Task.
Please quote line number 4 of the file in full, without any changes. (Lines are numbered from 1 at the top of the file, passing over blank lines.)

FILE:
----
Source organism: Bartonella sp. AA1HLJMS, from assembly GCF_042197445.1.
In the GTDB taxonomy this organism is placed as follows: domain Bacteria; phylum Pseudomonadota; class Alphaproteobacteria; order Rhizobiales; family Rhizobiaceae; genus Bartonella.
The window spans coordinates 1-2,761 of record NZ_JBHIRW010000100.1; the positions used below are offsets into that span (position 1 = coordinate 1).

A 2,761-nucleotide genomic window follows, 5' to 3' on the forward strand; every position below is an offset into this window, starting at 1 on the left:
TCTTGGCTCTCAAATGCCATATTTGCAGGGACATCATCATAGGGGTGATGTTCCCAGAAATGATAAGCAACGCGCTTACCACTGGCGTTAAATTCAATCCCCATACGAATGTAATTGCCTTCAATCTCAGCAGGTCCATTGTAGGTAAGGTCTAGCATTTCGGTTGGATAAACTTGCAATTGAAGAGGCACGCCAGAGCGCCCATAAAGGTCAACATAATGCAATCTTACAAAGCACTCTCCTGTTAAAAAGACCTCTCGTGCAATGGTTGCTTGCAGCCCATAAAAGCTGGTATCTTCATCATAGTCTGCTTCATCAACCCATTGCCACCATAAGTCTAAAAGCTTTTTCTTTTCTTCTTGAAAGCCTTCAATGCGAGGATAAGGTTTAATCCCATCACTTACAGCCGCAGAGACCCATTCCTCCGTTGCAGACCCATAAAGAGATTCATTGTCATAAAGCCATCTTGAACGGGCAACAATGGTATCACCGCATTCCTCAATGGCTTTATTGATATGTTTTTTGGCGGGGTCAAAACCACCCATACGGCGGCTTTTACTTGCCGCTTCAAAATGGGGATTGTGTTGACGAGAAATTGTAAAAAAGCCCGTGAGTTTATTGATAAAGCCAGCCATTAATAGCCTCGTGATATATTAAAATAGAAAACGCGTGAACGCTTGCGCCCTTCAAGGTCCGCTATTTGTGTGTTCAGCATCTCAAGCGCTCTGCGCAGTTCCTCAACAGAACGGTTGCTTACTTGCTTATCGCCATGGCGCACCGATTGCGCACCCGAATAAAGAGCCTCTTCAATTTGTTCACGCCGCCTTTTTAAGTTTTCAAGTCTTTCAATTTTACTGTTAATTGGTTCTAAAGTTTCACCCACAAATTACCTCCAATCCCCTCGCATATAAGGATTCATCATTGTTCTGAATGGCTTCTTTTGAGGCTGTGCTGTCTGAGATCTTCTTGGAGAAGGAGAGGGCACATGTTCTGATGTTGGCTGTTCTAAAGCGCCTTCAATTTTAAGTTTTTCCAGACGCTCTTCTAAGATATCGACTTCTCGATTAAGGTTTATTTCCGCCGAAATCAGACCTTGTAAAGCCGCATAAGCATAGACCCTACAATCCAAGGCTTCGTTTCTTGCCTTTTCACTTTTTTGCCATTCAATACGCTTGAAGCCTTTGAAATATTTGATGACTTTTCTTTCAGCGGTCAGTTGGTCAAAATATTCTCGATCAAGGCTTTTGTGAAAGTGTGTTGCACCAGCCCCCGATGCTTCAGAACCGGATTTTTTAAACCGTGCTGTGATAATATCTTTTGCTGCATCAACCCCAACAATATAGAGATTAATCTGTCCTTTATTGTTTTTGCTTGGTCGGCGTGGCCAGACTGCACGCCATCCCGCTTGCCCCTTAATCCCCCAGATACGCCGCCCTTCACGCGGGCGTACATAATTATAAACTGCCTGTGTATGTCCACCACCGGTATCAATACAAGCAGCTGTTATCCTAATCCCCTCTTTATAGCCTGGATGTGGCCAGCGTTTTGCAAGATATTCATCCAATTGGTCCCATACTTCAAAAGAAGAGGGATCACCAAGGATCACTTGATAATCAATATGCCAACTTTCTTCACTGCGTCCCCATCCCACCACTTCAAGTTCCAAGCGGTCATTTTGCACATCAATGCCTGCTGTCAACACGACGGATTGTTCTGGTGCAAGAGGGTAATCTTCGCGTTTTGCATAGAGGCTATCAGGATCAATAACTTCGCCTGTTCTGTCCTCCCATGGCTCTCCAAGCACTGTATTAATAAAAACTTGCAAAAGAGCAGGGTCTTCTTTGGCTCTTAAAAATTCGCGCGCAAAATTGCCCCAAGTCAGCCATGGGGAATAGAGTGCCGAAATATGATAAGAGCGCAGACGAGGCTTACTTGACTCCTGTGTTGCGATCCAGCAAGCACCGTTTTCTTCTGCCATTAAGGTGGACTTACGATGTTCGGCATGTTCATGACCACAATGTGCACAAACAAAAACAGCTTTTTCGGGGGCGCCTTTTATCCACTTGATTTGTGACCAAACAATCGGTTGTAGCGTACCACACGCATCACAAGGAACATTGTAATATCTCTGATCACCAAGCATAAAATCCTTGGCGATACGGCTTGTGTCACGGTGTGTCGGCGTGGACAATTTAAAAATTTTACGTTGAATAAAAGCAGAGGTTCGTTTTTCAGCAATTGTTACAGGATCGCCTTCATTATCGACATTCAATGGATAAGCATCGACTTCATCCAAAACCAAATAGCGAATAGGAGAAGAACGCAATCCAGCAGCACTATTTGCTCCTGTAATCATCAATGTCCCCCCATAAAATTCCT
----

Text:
A 2,761-nucleotide genomic window follows, 5' to 3' on the forward strand; every position below is an offset into this window, starting at 1 on the left: